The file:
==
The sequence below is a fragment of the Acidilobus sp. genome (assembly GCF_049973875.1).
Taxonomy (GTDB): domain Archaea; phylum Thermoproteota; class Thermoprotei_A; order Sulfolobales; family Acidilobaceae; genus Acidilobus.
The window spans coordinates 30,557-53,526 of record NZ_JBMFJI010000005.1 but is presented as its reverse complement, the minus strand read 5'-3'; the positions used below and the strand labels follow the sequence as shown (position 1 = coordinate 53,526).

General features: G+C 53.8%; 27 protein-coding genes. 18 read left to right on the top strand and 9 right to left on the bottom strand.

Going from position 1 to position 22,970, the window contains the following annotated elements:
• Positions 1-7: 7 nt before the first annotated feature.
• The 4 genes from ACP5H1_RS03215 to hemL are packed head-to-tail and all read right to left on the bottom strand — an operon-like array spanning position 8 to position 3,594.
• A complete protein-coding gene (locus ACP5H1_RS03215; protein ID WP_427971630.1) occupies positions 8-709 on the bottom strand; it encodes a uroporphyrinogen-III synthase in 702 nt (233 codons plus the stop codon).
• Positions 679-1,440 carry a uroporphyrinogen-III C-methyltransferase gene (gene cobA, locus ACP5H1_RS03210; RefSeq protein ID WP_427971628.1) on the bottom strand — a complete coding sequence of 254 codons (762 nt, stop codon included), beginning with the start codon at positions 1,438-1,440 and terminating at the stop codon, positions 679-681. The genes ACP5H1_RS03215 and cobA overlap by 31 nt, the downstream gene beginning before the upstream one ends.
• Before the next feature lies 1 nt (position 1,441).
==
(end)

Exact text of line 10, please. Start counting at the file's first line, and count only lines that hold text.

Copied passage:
• Before the next feature lies 1 nt (position 1,441).